Last word on 2011: Things I missed

In the past weeks since my year end list was posted, I’ve been enjoying a number of albums released in 2011 that I either overlooked, under appreciated at the time of release, or simply didn’t realize were out until recently. Although this tends to happen every year, I’m no less agitated by my oversights — it seems to suggest a failure on my part to be with it, to have the pulse of what is really great in metal at the moment. But on the other hand, I can only listen to so much at once, especially when I find myself drawn to repeated listenings of a few albums in a particular period of time. To counter this deficiency I listen to a few metal radio streams and select favorite metal radio shows, as well as sifting through the numerous best of 2011 lists to alert myself to music that may have missed my radar. Sometimes just seeing an album that I had ignored earlier reappear in a year end list will get me to give it another listen. Here’s the best of what I missed:



Moonsorrow – Varjoina Kuljemme Kuolleiden Maassa:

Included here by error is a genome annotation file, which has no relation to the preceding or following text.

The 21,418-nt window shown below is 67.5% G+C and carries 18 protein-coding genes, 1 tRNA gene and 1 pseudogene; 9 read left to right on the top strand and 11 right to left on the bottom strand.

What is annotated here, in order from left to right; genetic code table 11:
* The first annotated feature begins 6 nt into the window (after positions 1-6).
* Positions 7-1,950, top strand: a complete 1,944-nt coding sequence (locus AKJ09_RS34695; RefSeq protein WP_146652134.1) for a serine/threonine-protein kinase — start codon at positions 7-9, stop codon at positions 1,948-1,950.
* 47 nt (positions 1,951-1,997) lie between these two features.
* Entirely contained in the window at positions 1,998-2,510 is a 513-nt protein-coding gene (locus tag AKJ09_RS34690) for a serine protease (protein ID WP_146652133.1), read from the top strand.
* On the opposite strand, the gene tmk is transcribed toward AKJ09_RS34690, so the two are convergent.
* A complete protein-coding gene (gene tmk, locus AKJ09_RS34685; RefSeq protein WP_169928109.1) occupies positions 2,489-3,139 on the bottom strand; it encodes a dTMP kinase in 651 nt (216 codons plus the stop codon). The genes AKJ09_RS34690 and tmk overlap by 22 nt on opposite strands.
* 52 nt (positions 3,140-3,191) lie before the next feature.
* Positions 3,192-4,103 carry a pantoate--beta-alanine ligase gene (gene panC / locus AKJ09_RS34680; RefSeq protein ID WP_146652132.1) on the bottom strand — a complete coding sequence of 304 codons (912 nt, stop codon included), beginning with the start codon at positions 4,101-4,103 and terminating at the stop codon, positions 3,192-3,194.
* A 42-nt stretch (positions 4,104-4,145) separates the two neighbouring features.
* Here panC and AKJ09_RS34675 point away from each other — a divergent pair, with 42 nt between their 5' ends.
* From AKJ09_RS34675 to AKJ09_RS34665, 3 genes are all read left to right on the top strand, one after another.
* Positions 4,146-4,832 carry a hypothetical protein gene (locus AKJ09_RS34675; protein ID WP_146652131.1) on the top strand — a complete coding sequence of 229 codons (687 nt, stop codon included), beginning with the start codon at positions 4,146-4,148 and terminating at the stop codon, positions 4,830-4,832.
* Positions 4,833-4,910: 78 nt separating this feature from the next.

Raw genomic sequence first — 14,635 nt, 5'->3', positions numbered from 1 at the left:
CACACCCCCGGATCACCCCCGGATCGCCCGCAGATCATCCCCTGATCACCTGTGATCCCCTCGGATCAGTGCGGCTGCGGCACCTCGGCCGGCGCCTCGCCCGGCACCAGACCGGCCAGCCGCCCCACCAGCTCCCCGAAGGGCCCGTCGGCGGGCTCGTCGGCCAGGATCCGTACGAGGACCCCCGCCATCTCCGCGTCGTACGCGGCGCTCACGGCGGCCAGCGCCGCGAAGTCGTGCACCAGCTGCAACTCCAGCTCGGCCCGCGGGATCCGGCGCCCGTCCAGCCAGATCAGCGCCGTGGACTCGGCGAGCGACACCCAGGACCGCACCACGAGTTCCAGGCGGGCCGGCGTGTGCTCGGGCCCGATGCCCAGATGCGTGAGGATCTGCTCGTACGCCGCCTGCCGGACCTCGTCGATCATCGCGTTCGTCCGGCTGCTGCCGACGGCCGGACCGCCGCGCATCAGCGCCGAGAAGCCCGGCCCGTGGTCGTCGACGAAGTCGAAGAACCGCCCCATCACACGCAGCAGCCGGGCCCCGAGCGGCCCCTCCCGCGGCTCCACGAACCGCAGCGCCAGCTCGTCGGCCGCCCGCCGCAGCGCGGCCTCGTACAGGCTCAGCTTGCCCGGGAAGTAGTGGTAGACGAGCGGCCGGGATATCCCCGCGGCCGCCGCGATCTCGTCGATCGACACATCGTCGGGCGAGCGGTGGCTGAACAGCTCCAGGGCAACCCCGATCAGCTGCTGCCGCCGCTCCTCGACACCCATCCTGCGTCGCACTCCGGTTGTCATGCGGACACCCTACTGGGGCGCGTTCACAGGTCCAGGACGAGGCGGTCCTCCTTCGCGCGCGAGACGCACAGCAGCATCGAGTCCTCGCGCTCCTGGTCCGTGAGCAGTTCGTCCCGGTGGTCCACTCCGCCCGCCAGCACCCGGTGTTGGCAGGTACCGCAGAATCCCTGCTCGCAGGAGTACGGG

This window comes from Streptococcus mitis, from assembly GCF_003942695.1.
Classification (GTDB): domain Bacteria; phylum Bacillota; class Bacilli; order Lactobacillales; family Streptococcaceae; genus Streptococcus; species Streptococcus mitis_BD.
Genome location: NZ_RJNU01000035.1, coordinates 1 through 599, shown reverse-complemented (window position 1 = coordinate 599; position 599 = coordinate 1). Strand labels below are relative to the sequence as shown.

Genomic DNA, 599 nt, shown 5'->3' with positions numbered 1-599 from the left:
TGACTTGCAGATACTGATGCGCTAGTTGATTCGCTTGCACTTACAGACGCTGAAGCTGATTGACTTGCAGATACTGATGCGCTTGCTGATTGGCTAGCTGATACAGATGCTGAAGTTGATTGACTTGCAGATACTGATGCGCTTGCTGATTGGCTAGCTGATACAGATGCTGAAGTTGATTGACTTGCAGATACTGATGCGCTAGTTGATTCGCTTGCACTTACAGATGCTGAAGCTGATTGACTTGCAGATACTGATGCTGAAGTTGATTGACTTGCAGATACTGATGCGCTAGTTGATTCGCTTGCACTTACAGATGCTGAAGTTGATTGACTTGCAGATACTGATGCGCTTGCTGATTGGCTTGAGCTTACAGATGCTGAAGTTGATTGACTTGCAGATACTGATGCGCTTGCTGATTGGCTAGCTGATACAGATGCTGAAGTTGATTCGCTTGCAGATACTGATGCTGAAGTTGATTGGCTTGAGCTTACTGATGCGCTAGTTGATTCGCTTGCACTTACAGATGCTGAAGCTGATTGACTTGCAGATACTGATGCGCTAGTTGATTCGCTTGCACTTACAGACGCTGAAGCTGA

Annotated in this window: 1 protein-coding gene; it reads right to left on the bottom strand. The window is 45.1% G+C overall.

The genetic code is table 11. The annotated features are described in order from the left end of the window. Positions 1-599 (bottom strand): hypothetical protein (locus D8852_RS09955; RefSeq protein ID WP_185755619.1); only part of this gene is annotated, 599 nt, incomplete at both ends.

Credit for this one goes to the Angry Metal Guy and his Top 10(ish) of 2011 list. I was vaguely aware that Moonsorrow had released a new album through the half-remembered mutterings of a friend, but I was not moved to check it out. Its not that I didn’t enjoy Moonsorrow, my first real Moonsorrow experience was seeing them live a few years back and I thoroughly enjoyed their show, thought they sounded great and proceeded to pick up a copy of their then new EP Tulimyrsky at the merch booth. What I loved in the live setting was not translating through on the recording, nor was anything from their 2007 album Viides Luku – Hävitetty. I suspect now it must’ve been a case of being in the wrong mindset — I wasn’t in the mood for ten to thirty minute long songs from a band that I (erroneously) perceived as supposedly being a blacker and bleaker Ensiferum. However, when AMG places an album at number one on his year end list, I tend to stow away any misgivings I may have had about a band, shut up and check out the album. Am I glad I did. I love this record, from start to finish, love it. I won’t do any personal year end list revisions, but had I heard this album before I contemplated my 2011 favorites I’d have no doubt that it would rank somewhere in the top ten. The standout track for me that had me hitting repeat over and over again was “Huuto”, whose main melody is introduced at the onset through chiming acoustic guitars. I’ll avoid an album review here (instead referring you to AMG’s review ), but instead will suggest to someone unfamiliar with Moonsorrow that this album is the perfect point of entry into their back catalog. The songs are trimmed down in length a bit from their past few releases, and while they are more immediate, they do not lack in songwriting quality or depth in the arrangements. Its an album with passionate blackened vocals, dark folk touched melodies, cinematic keyboards that drive the melodies, and overall epic scope. Enjoying this album has opened up the band’s past few releases for me, including the two mentioned above, and I’ve been enjoying those as well. Its a recurrence of what has become a theme for me lately: rediscovering bands I’d previously been unable to get into. I think that as a listener, your mindset and the timing of when you first listen to a band might have something to do with it, but more important than that is having the right point of entry into a band’s recorded output.